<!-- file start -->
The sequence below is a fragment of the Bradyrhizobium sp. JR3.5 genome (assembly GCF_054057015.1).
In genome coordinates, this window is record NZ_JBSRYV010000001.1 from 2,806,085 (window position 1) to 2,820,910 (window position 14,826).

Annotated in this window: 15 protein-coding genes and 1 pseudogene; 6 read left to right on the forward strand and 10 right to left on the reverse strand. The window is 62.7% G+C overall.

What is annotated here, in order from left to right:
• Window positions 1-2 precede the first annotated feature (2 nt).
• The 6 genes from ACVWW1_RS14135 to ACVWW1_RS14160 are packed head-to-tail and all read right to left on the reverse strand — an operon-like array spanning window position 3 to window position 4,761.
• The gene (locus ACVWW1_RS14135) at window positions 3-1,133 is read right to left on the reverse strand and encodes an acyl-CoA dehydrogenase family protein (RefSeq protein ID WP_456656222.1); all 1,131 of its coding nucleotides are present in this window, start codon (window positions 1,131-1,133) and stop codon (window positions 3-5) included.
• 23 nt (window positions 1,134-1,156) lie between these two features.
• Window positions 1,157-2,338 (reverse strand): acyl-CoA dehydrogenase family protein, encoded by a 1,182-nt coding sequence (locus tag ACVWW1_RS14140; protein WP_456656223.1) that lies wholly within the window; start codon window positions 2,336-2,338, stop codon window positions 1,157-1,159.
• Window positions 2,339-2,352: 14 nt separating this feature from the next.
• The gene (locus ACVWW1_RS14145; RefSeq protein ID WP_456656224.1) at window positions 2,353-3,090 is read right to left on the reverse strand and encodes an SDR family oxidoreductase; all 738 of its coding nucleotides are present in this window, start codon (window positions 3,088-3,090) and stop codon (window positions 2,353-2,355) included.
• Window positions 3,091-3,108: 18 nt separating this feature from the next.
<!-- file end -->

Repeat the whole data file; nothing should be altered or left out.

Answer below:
The sequence below is a fragment of the Bradyrhizobium sp. JR3.5 genome (assembly GCF_054057015.1).
In genome coordinates, this window is record NZ_JBSRYV010000001.1 from 2,806,085 (window position 1) to 2,820,910 (window position 14,826).

Annotated in this window: 15 protein-coding genes and 1 pseudogene; 6 read left to right on the forward strand and 10 right to left on the reverse strand. The window is 62.7% G+C overall.

What is annotated here, in order from left to right:
• Window positions 1-2 precede the first annotated feature (2 nt).
• The 6 genes from ACVWW1_RS14135 to ACVWW1_RS14160 are packed head-to-tail and all read right to left on the reverse strand — an operon-like array spanning window position 3 to window position 4,761.
• The gene (locus ACVWW1_RS14135) at window positions 3-1,133 is read right to left on the reverse strand and encodes an acyl-CoA dehydrogenase family protein (RefSeq protein ID WP_456656222.1); all 1,131 of its coding nucleotides are present in this window, start codon (window positions 1,131-1,133) and stop codon (window positions 3-5) included.
• 23 nt (window positions 1,134-1,156) lie between these two features.
• Window positions 1,157-2,338 (reverse strand): acyl-CoA dehydrogenase family protein, encoded by a 1,182-nt coding sequence (locus tag ACVWW1_RS14140; protein WP_456656223.1) that lies wholly within the window; start codon window positions 2,336-2,338, stop codon window positions 1,157-1,159.
• Window positions 2,339-2,352: 14 nt separating this feature from the next.
• The gene (locus ACVWW1_RS14145; RefSeq protein ID WP_456656224.1) at window positions 2,353-3,090 is read right to left on the reverse strand and encodes an SDR family oxidoreductase; all 738 of its coding nucleotides are present in this window, start codon (window positions 3,088-3,090) and stop codon (window positions 2,353-2,355) included.
• Window positions 3,091-3,108: 18 nt separating this feature from the next.